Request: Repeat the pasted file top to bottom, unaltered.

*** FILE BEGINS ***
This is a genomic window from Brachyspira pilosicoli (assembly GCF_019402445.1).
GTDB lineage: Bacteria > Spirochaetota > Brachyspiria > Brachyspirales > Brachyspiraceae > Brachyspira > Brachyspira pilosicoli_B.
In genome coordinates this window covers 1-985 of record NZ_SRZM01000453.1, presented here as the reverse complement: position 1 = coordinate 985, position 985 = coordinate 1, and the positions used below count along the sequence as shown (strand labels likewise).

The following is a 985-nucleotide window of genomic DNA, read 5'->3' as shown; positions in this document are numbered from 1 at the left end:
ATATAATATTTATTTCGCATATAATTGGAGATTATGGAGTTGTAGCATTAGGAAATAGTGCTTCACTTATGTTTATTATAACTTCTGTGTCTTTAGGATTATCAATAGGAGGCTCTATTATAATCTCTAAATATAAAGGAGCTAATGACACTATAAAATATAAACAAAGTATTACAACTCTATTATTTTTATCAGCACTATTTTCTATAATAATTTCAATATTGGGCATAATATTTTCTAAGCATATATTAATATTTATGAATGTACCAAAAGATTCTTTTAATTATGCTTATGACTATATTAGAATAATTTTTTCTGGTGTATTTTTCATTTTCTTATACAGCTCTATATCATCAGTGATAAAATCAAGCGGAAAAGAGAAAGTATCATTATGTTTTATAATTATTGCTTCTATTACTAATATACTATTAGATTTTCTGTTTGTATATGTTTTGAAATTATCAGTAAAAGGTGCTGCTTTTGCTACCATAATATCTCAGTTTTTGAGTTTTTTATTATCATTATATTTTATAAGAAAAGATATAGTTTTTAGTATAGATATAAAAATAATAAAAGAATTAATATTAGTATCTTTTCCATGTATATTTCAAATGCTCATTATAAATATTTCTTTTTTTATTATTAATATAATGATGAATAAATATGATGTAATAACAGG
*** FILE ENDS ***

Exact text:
This is a genomic window from Brachyspira pilosicoli (assembly GCF_019402445.1).
GTDB lineage: Bacteria > Spirochaetota > Brachyspiria > Brachyspirales > Brachyspiraceae > Brachyspira > Brachyspira pilosicoli_B.
In genome coordinates this window covers 1-985 of record NZ_SRZM01000453.1, presented here as the reverse complement: position 1 = coordinate 985, position 985 = coordinate 1, and the positions used below count along the sequence as shown (strand labels likewise).

The following is a 985-nucleotide window of genomic DNA, read 5'->3' as shown; positions in this document are numbered from 1 at the left end:
ATATAATATTTATTTCGCATATAATTGGAGATTATGGAGTTGTAGCATTAGGAAATAGTGCTTCACTTATGTTTATTATAACTTCTGTGTCTTTAGGATTATCAATAGGAGGCTCTATTATAATCTCTAAATATAAAGGAGCTAATGACACTATAAAATATAAACAAAGTATTACAACTCTATTATTTTTATCAGCACTATTTTCTATAATAATTTCAATATTGGGCATAATATTTTCTAAGCATATATTAATATTTATGAATGTACCAAAAGATTCTTTTAATTATGCTTATGACTATATTAGAATAATTTTTTCTGGTGTATTTTTCATTTTCTTATACAGCTCTATATCATCAGTGATAAAATCAAGCGGAAAAGAGAAAGTATCATTATGTTTTATAATTATTGCTTCTATTACTAATATACTATTAGATTTTCTGTTTGTATATGTTTTGAAATTATCAGTAAAAGGTGCTGCTTTTGCTACCATAATATCTCAGTTTTTGAGTTTTTTATTATCATTATATTTTATAAGAAAAGATATAGTTTTTAGTATAGATATAAAAATAATAAAAGAATTAATATTAGTATCTTTTCCATGTATATTTCAAATGCTCATTATAAATATTTCTTTTTTTATTATTAATATAATGATGAATAAATATGATGTAATAACAGG